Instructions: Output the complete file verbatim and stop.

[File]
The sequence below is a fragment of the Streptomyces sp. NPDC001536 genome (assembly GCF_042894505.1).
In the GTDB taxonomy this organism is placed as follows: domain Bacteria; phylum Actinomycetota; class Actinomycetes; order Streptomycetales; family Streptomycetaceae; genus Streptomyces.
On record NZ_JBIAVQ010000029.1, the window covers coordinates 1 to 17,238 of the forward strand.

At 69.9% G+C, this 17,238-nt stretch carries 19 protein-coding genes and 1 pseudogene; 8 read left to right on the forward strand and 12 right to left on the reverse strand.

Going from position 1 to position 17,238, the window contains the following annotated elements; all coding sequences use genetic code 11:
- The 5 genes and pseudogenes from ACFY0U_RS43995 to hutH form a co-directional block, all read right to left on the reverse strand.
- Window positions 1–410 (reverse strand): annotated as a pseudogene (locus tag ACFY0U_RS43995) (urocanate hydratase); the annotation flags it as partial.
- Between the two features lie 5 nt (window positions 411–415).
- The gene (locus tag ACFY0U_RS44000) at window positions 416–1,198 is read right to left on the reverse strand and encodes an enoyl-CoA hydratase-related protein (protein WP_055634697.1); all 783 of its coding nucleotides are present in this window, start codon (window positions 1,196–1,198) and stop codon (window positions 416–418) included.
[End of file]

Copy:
The sequence below is a fragment of the Streptomyces sp. NPDC001536 genome (assembly GCF_042894505.1).
In the GTDB taxonomy this organism is placed as follows: domain Bacteria; phylum Actinomycetota; class Actinomycetes; order Streptomycetales; family Streptomycetaceae; genus Streptomyces.
On record NZ_JBIAVQ010000029.1, the window covers coordinates 1 to 17,238 of the forward strand.

At 69.9% G+C, this 17,238-nt stretch carries 19 protein-coding genes and 1 pseudogene; 8 read left to right on the forward strand and 12 right to left on the reverse strand.

Going from position 1 to position 17,238, the window contains the following annotated elements; all coding sequences use genetic code 11:
- The 5 genes and pseudogenes from ACFY0U_RS43995 to hutH form a co-directional block, all read right to left on the reverse strand.
- Window positions 1–410 (reverse strand): annotated as a pseudogene (locus tag ACFY0U_RS43995) (urocanate hydratase); the annotation flags it as partial.
- Between the two features lie 5 nt (window positions 411–415).
- The gene (locus tag ACFY0U_RS44000) at window positions 416–1,198 is read right to left on the reverse strand and encodes an enoyl-CoA hydratase-related protein (protein WP_055634697.1); all 783 of its coding nucleotides are present in this window, start codon (window positions 1,196–1,198) and stop codon (window positions 416–418) included.